College gets land for energy research center
USU Eastern just got bigger - 25 acres bigger to be exact. The growth has come about because a gift of land in east Price that is intended to become home to an energy research and education center.
The donation came from Bob Henrie, a principal in R&R Partners, a marketing, public and government relations firm. Paul Washburn, who has often worked with Henrie on projects, was instrumental in putting the package together.
The announcement came from USU President Stan Albrecht at 73rd annual Founder's Day banquet Saturday in the Jennifer Leavitt Student Center on the Price campus. "We are creating the opportunity for USU to bring, in greater measure, its land-grant mission to this part of eastern Utah," Albrecht said.
That mission, stated in the Morrill Act of 1862, was to provide higher education "for the children of those who toil," Albrecht reminded the 250 members of the audience.
The proposed research center would follow in the footsteps of a similar USU research institute in Uintah County. "We're going to do the same thing here in Price," declared Gov. Gary Herbert, who attended the evening event to compliment those who worked to make the gift possible: Henrie, Washburn, Albrecht, college chancellor Joe Peterson, and Price mayor Joe Piccolo.
The governor said that the combination of community, college and donors is an example of public-private cooperation. "Unprecedented partnerships lead to unlimited opportunities," Herbert stated. He added that while Utah is outpacing the nation in job creation, he is still concerned about the communities off the Wasatch Front. "Rural Utah will not be forgotten," he assured the listeners.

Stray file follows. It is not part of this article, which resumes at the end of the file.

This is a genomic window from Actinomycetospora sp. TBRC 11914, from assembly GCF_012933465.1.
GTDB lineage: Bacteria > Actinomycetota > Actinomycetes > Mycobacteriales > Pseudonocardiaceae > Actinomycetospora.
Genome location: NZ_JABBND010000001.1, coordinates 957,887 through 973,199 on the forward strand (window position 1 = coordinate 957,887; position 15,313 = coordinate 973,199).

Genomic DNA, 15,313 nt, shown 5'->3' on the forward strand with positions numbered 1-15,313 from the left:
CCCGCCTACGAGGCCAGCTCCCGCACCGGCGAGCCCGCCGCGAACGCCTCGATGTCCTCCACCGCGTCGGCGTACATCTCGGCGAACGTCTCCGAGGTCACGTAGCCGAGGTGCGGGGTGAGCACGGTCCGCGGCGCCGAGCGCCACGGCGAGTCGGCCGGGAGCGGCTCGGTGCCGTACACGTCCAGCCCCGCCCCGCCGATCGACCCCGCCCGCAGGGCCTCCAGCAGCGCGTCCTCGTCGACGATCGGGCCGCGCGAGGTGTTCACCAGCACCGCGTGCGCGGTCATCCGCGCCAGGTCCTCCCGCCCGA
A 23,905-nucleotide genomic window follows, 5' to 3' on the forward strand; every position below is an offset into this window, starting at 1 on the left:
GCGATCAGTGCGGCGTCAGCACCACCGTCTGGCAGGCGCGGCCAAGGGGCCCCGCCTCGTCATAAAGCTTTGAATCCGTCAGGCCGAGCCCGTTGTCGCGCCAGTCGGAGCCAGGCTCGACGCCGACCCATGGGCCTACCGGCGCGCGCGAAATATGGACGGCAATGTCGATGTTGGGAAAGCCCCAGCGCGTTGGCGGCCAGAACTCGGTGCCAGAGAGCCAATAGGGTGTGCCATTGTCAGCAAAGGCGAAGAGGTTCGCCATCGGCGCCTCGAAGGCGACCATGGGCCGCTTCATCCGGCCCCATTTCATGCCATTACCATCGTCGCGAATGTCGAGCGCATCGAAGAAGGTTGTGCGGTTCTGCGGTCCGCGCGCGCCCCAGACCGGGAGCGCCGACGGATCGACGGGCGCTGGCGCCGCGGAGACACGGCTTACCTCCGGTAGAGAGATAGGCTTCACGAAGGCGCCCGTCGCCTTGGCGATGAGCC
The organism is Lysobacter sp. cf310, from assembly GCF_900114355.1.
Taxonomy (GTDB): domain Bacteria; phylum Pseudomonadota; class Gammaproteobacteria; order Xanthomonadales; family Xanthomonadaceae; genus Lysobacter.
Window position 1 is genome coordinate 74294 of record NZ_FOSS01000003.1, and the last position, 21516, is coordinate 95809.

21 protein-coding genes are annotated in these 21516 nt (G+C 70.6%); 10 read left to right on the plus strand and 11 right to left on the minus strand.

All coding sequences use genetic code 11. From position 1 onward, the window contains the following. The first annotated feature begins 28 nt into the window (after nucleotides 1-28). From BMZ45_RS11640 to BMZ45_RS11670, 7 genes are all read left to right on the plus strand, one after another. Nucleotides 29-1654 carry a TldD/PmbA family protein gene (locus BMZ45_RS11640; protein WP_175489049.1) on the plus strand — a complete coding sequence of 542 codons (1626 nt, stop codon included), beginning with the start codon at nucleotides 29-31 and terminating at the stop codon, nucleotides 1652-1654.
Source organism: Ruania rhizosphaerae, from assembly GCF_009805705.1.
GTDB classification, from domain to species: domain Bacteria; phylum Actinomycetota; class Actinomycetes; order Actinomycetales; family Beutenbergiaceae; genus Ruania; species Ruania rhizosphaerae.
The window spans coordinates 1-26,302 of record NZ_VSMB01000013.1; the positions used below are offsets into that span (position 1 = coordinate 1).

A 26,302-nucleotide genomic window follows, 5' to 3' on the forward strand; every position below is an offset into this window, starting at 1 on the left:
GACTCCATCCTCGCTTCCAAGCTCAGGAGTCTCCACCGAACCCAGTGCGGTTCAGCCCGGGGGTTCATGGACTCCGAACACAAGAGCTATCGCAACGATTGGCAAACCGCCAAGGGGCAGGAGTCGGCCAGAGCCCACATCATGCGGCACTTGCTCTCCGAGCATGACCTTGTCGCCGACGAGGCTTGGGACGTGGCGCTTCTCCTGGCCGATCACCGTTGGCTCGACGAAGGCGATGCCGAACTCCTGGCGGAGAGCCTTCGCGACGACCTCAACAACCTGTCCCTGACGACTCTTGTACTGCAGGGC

In an interview Monday, Piccolo made no attempt to hide his enthusiasm. "This is the most significant event to happen to our college since 1937," the mayor declared. He predicted that the research center, when built, will augment the work already being done at Vernal. It will bring Carbon County and the Uinta Basin closer in terms of cooperation.
Henrie said Monday that he's excited about the prospects, believing that the land and the research center offer "great hope for the community.
While the building itself is not on the drawing board, it is good to know that the governor and the university are committed to it, Piccolo noted. There is still work to be done in working with and within the community to define the scope and mission of the center.
The city has already begun work on a road around the property, which stretches all the way from Cedar Hills Drive at about 400 North and extends to Airport Road. There will be a groundbreaking ceremony for the road Friday at noon at the Cedar Hills access point.